RunZoo from Bandura Games has reached its funding goals on Indiegogo. RunZoo is a game developed by an Israeli, a Palestinian, and an American working together. The developers hope to promote peace by creating “fun games that allow our players to engage in co-operative and co-creative experiences with other players from around the world.”

runzooRunZoo is a new twist on the popular endless-runner game genre. It requires co-op play—two people must play together in order to beat the levels.

“Games are so powerful in terms of their universal appeal, and ability to bring people together,” said Justin Hefter, CEO and co-founder of Bandura Games. “Studies have shown that cooperative play and working together creates strong bonds that can last a lifetime. Our team bonded over our love of games, and it occurred to us that with billions of players on smartphones and tablets, we could use broadly popular mobile game mechanics to bring people together who might not otherwise have an opportunity to interact.”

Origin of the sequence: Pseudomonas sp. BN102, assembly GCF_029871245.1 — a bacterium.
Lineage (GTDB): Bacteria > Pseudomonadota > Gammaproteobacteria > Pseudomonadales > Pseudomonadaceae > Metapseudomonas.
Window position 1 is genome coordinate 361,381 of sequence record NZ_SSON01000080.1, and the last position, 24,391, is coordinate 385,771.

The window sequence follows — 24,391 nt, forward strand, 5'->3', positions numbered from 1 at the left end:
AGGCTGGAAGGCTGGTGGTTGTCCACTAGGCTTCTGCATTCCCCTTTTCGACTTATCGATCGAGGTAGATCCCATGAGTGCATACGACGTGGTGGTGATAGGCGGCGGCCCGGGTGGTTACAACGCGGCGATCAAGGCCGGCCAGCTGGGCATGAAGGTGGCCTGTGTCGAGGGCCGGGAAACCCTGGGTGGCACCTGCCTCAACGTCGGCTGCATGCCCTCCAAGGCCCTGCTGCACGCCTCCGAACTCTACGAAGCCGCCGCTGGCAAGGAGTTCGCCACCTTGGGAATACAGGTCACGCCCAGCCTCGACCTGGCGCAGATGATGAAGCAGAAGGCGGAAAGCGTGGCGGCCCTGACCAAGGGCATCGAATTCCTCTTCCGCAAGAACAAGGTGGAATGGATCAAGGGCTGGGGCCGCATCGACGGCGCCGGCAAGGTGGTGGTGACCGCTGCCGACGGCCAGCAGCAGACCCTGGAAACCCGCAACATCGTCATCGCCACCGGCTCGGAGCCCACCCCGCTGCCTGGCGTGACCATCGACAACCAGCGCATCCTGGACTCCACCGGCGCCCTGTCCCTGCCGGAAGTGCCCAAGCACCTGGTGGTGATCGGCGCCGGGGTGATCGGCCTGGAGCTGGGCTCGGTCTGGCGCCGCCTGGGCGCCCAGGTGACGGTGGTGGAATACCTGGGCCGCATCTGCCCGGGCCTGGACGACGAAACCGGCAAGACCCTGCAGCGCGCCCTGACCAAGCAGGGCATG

At first the group planned to create a game that related directly to the Israeli-Palestinian conflict, but then they decided to make a nonviolent game involving cute animals that escape from a zoo and try to find a peaceful land where they can all live together. Besides requiring cooperative play, the game will match up players from different countries. “The relationship starts out anonymous. Over time, you find out where they are from, and you can add each other as friends.”


Etay Furman (Israeli), Justin Hefter (American), and Ammoun Dissi, (Palestinian), co-founders of Bandura Games.

The Indigogo campaign lasted one month and raised $42,000, 115% of its goal, from 351 backers. The campaign ended October 29.

RunZoo is expected to be released for iOS and Android phones and tablets by next summer.

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Linda learned to play video games as a way to connect with her teenaged kids, and then she learned to love video games for their own sake. At Pixelkin she wrangles the business & management side of things, writes posts as often as she can, reaches out on the social media, and does the occasional panel or talk. She lives in Seattle, where she writes, studies, plays video games, spends time with her family, consumes vast quantities of science fiction, and looks after her small cockapoo. She loves to hear from people out there. You can read more about her at her website, Linda or her family foundation's website,